Culverts beneath roadways are out of sight and out of mind until there’s something wrong with them. Then comes the work, as in two major projects this summer in the Covington and Maple Valley areas.
The bulk of the seasonal maintenance work for King County road crews involves repairing or replacing up to 100 culverts under roadways. The culverts range in size from 12 inches in diameter to 20 feet wide. Some allow small streams and tributaries – and fish – to pass beneath roads, while others are part of drainage systems. If a culvert begins to deteriorate or leak, it can cause the roadway to buckle, crack or collapse. A failing culvert can also erode the road’s shoulders.
The potential for any or all of that trouble had county roads replacing a culvert this week beneath Kent-Black Diamond Road, south of Covington. It’s one of the bigger such projects of the summer, officials said.
The old concrete pipe, buried deep, is full of tree roots, and the constricted flow of water has caused the culvert to start collapsing. The busy road above is a key arterial for southeast King County, officials said, so the county wants to replace the culvert before it endangers the roadway – a much worse alternative than the daily closures this week from 7 a.m. to 4 p.m. to allow the work. Traffic was detoured via State Route 18 and Auburn-Black Diamond Road.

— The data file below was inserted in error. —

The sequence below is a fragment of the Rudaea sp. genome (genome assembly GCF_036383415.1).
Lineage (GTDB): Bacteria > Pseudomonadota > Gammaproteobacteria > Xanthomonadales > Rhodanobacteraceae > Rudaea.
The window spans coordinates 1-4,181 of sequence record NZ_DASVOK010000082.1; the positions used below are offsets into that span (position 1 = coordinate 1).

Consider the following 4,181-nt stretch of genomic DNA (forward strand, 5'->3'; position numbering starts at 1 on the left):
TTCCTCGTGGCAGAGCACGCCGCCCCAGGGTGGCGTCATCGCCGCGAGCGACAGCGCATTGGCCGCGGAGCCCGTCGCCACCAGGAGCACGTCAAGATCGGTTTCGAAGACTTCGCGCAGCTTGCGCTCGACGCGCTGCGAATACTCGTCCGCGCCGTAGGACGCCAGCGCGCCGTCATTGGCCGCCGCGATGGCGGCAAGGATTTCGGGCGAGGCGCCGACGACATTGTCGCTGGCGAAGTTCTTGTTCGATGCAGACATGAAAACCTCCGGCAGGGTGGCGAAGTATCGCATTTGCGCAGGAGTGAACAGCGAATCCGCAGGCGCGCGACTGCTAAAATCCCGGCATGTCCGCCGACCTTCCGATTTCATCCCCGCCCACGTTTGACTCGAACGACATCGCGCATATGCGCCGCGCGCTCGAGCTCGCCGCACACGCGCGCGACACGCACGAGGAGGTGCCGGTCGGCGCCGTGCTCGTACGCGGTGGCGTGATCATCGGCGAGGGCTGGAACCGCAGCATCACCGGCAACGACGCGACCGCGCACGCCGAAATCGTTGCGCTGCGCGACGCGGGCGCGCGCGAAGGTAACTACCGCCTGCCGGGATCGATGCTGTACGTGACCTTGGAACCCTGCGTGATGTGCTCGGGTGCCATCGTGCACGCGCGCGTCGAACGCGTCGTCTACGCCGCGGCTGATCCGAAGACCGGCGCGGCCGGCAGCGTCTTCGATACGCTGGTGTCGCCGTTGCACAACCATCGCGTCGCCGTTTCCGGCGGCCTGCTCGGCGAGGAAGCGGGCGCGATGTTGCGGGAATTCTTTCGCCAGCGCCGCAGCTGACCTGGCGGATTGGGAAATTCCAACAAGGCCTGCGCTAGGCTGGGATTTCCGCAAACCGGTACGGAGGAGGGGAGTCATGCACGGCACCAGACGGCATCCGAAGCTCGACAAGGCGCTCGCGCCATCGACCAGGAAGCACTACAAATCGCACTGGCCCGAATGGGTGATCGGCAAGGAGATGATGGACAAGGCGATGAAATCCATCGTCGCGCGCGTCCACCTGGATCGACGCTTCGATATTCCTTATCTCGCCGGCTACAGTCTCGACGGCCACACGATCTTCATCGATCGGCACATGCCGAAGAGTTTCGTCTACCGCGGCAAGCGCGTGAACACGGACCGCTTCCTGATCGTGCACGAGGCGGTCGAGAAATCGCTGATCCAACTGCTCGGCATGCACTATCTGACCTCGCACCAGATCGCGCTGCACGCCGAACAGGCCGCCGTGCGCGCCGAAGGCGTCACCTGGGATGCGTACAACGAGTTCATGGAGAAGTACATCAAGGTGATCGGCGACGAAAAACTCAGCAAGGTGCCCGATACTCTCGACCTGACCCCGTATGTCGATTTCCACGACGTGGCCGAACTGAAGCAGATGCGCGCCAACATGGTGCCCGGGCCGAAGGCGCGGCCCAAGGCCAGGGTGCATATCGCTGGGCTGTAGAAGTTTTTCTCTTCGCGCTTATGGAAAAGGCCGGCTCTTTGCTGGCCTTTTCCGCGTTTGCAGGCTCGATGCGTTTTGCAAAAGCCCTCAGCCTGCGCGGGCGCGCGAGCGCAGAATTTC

Other large culvert projects this summer include one on Kanaskat-Kangley Road near Maple Valley.
Since most of the bigger projects are located in or near fish habitat, the work must be done within a three to four-month “fish window” to avoid disrupting spawning seasons, officials said. It varies by species, so some of the culvert work has already begun while other projects won’t start until August.
“Due to aging infrastructure, it is critical that we take care of our current system” in order to “not lose parts” of it, said Linda Dougherty, road services director for the county. “Our first priority is always to make sure our roads and bridges are safe and fully functional.”
Among county-owned bridges – some large, such as a new Tolt Bridge west of Carnation, others short – work planned for this summer includes replacing three or four short-span bridges in the lower Snoqualmie Valley. Construction is expected to start in late July or August and proceed through mid-October.
Meanwhile, the annual repaving – overlay, as it’s called – of county roads began this week in the Maple Valley and Hobart areas. Work in unincorporated areas north of Interstate 90 will begin in a few weeks.
King County maintains more than 1,800 miles of roadway. The asphalt surfaces wear out from the effects of traffic, age and weather. Overlaying roads restores their surfaces and protects the roadbeds from erosion, which officials said extends the life of roads and is less expensive than rebuilding them.
Overlay projects are grouped together by location to minimize costs and make crews more efficient, according to officials.